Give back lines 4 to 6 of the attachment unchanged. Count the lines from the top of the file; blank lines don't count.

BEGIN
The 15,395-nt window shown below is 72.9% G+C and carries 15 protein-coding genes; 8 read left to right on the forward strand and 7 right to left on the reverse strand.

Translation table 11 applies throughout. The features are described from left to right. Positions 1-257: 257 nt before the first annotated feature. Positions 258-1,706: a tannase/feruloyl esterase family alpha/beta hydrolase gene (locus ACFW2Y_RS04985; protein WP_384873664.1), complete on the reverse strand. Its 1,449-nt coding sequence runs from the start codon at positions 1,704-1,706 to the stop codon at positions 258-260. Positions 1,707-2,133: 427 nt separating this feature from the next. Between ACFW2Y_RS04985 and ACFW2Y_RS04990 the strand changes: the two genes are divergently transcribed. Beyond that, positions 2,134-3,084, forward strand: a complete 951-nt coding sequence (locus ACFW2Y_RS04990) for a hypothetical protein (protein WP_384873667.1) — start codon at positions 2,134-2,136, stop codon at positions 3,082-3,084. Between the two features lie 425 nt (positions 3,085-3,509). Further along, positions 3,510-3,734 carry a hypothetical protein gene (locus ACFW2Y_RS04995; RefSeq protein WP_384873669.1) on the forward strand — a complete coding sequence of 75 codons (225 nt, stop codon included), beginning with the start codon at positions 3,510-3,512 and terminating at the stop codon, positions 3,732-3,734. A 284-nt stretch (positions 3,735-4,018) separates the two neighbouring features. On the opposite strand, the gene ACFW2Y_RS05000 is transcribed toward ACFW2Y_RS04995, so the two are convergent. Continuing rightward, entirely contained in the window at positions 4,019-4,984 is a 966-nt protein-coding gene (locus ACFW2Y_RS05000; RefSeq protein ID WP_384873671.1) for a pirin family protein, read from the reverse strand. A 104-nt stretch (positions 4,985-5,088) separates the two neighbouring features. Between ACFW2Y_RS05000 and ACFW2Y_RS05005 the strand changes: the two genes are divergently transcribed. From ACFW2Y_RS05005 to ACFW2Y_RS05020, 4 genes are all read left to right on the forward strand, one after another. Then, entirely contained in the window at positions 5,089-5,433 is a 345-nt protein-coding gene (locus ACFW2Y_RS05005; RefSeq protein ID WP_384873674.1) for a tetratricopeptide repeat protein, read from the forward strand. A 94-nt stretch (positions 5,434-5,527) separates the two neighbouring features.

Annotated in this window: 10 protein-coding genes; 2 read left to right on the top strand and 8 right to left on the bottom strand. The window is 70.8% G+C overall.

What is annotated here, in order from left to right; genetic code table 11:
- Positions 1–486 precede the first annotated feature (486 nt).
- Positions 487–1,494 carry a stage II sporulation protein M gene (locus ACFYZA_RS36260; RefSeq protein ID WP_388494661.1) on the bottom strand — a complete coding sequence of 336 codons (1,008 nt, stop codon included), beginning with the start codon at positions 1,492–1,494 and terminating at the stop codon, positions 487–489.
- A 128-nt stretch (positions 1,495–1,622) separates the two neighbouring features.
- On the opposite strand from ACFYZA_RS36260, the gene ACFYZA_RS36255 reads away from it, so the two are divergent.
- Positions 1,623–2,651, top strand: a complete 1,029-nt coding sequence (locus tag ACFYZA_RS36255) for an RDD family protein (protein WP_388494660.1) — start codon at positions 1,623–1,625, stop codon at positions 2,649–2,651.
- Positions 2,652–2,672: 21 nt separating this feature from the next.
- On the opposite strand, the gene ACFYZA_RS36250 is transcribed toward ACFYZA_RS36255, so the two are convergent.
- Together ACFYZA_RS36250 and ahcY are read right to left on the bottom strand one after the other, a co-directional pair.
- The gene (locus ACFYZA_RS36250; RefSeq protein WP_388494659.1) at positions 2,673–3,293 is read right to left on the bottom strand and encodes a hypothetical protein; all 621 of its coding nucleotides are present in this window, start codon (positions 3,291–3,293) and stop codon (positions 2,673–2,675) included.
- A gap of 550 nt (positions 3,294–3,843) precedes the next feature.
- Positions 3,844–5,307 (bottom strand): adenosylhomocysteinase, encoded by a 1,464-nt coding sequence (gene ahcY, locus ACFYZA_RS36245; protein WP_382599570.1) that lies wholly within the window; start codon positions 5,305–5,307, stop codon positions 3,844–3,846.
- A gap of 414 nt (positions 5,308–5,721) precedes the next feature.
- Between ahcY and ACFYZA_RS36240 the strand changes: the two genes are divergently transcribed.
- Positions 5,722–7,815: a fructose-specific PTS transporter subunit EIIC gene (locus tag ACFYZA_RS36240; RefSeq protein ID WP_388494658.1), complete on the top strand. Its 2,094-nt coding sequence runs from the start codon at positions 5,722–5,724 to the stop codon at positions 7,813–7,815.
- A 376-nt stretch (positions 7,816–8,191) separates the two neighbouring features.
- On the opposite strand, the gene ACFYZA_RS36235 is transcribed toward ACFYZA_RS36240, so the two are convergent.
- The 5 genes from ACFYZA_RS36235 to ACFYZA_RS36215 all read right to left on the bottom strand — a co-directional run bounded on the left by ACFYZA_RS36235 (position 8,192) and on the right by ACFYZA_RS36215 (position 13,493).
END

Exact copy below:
What is annotated here, in order from left to right; genetic code table 11:
- Positions 1–486 precede the first annotated feature (486 nt).
- Positions 487–1,494 carry a stage II sporulation protein M gene (locus ACFYZA_RS36260; RefSeq protein ID WP_388494661.1) on the bottom strand — a complete coding sequence of 336 codons (1,008 nt, stop codon included), beginning with the start codon at positions 1,492–1,494 and terminating at the stop codon, positions 487–489.